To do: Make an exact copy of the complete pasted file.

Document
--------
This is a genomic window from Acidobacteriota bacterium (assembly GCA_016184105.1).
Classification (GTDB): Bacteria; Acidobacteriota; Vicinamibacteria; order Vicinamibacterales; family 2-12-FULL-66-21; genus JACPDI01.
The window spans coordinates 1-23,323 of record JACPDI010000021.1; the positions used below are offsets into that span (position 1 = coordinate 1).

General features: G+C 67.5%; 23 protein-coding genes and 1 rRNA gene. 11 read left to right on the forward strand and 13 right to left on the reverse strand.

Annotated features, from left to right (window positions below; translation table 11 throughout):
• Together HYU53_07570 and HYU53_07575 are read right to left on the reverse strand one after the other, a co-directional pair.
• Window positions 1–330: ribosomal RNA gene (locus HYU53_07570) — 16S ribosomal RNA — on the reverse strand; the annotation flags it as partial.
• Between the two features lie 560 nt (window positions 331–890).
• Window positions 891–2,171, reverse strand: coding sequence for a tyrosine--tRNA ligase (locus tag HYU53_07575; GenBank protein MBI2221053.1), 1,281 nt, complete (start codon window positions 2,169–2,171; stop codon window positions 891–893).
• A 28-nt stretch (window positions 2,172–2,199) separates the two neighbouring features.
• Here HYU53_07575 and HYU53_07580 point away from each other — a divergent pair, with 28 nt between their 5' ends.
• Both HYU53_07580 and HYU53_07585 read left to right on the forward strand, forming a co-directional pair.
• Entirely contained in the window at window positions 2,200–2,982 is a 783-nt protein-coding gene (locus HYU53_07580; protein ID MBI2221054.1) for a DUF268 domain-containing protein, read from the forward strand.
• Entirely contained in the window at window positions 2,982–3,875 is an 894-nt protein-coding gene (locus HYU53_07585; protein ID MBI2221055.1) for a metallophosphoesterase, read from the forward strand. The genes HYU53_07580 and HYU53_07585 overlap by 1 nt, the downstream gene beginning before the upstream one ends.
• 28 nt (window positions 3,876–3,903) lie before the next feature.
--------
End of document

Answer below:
This is a genomic window from Acidobacteriota bacterium (assembly GCA_016184105.1).
Classification (GTDB): Bacteria; Acidobacteriota; Vicinamibacteria; order Vicinamibacterales; family 2-12-FULL-66-21; genus JACPDI01.
The window spans coordinates 1-23,323 of record JACPDI010000021.1; the positions used below are offsets into that span (position 1 = coordinate 1).

General features: G+C 67.5%; 23 protein-coding genes and 1 rRNA gene. 11 read left to right on the forward strand and 13 right to left on the reverse strand.

Annotated features, from left to right (window positions below; translation table 11 throughout):
• Together HYU53_07570 and HYU53_07575 are read right to left on the reverse strand one after the other, a co-directional pair.
• Window positions 1–330: ribosomal RNA gene (locus HYU53_07570) — 16S ribosomal RNA — on the reverse strand; the annotation flags it as partial.
• Between the two features lie 560 nt (window positions 331–890).
• Window positions 891–2,171, reverse strand: coding sequence for a tyrosine--tRNA ligase (locus tag HYU53_07575; GenBank protein MBI2221053.1), 1,281 nt, complete (start codon window positions 2,169–2,171; stop codon window positions 891–893).
• A 28-nt stretch (window positions 2,172–2,199) separates the two neighbouring features.
• Here HYU53_07575 and HYU53_07580 point away from each other — a divergent pair, with 28 nt between their 5' ends.
• Both HYU53_07580 and HYU53_07585 read left to right on the forward strand, forming a co-directional pair.
• Entirely contained in the window at window positions 2,200–2,982 is a 783-nt protein-coding gene (locus HYU53_07580; protein ID MBI2221054.1) for a DUF268 domain-containing protein, read from the forward strand.
• Entirely contained in the window at window positions 2,982–3,875 is an 894-nt protein-coding gene (locus HYU53_07585; protein ID MBI2221055.1) for a metallophosphoesterase, read from the forward strand. The genes HYU53_07580 and HYU53_07585 overlap by 1 nt, the downstream gene beginning before the upstream one ends.
• 28 nt (window positions 3,876–3,903) lie before the next feature.